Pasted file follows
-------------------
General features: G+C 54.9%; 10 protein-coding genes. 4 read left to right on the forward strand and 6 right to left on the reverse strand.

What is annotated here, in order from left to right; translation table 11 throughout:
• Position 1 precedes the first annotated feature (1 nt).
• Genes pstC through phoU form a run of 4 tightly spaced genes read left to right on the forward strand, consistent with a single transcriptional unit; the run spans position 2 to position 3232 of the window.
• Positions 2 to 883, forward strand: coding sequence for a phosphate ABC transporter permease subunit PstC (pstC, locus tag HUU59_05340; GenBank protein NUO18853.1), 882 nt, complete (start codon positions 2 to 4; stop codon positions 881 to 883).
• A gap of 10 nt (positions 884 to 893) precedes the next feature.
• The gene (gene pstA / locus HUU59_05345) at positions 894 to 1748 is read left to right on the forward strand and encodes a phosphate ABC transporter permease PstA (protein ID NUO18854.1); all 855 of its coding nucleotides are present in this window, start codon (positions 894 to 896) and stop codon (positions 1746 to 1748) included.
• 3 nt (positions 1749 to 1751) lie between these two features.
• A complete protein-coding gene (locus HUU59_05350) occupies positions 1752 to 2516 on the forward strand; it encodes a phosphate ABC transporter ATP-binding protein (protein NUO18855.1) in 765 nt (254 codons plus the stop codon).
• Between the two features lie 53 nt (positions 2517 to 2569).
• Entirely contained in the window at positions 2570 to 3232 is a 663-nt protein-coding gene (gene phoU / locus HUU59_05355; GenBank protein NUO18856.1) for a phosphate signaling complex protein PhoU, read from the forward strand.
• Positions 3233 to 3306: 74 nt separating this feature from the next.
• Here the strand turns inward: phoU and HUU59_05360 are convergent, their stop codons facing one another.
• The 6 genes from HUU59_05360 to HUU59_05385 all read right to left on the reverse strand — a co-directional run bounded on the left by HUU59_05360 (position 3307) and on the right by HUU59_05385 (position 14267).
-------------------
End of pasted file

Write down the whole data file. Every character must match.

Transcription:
General features: G+C 54.9%; 10 protein-coding genes. 4 read left to right on the forward strand and 6 right to left on the reverse strand.

What is annotated here, in order from left to right; translation table 11 throughout:
• Position 1 precedes the first annotated feature (1 nt).
• Genes pstC through phoU form a run of 4 tightly spaced genes read left to right on the forward strand, consistent with a single transcriptional unit; the run spans position 2 to position 3232 of the window.
• Positions 2 to 883, forward strand: coding sequence for a phosphate ABC transporter permease subunit PstC (pstC, locus tag HUU59_05340; GenBank protein NUO18853.1), 882 nt, complete (start codon positions 2 to 4; stop codon positions 881 to 883).
• A gap of 10 nt (positions 884 to 893) precedes the next feature.
• The gene (gene pstA / locus HUU59_05345) at positions 894 to 1748 is read left to right on the forward strand and encodes a phosphate ABC transporter permease PstA (protein ID NUO18854.1); all 855 of its coding nucleotides are present in this window, start codon (positions 894 to 896) and stop codon (positions 1746 to 1748) included.
• 3 nt (positions 1749 to 1751) lie between these two features.
• A complete protein-coding gene (locus HUU59_05350) occupies positions 1752 to 2516 on the forward strand; it encodes a phosphate ABC transporter ATP-binding protein (protein NUO18855.1) in 765 nt (254 codons plus the stop codon).
• Between the two features lie 53 nt (positions 2517 to 2569).
• Entirely contained in the window at positions 2570 to 3232 is a 663-nt protein-coding gene (gene phoU / locus HUU59_05355; GenBank protein NUO18856.1) for a phosphate signaling complex protein PhoU, read from the forward strand.
• Positions 3233 to 3306: 74 nt separating this feature from the next.
• Here the strand turns inward: phoU and HUU59_05360 are convergent, their stop codons facing one another.
• The 6 genes from HUU59_05360 to HUU59_05385 all read right to left on the reverse strand — a co-directional run bounded on the left by HUU59_05360 (position 3307) and on the right by HUU59_05385 (position 14267).